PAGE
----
I read the article.
Graham has probably been told, ad infinitum if the comments are anything to go by, how everything she has said about YA literature and YA readers is so wrong. However, I want to point out that had she chosen a less polemic and better researched manner of making her points, she could have initiated a timely dialogue about the problematic elements, of which there are many, in YA fiction. Instead, she chose to shame people about the stuff they choose to read. I will not respond to her entire article as I think the four of us, in one way or another, will end up doing exactly that as a whole. I will respond to some of her points and I will quote them before I do. For your pleasure, of course.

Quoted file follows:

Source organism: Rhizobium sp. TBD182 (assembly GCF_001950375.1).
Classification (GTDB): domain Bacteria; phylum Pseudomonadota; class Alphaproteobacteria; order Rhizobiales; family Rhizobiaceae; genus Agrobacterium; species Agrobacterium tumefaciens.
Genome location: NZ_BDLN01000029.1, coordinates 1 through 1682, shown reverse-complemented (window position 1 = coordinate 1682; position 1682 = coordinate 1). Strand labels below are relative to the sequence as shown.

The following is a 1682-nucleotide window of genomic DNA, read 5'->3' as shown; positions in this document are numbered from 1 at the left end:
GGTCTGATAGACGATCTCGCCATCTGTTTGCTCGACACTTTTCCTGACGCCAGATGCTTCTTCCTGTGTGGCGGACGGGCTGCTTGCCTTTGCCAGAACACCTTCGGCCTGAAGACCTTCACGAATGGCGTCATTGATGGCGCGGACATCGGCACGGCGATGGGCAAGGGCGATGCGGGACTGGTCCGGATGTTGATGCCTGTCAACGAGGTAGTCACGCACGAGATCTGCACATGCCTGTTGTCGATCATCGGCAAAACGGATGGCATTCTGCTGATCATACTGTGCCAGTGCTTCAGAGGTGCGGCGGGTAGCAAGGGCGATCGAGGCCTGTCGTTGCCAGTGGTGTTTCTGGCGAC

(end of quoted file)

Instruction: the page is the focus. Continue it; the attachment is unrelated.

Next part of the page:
But even the myriad defenders of YA fiction admit that the enjoyment of reading this stuff has to do with escapism, instant gratification, and nostalgia. As the writer Jen Doll, who used to have a column called “YA for Grownups,” put it in an essay last year, “At its heart, YA aims to be pleasurable.” But the very ways that YA is pleasurable are at odds with the way that adult fiction is pleasurable. There’s of course no shame in writing about teenagers; think Shakespeare or the Brontë sisters or Megan Abbott. But crucially, YA books present the teenage perspective in a fundamentally uncritical way.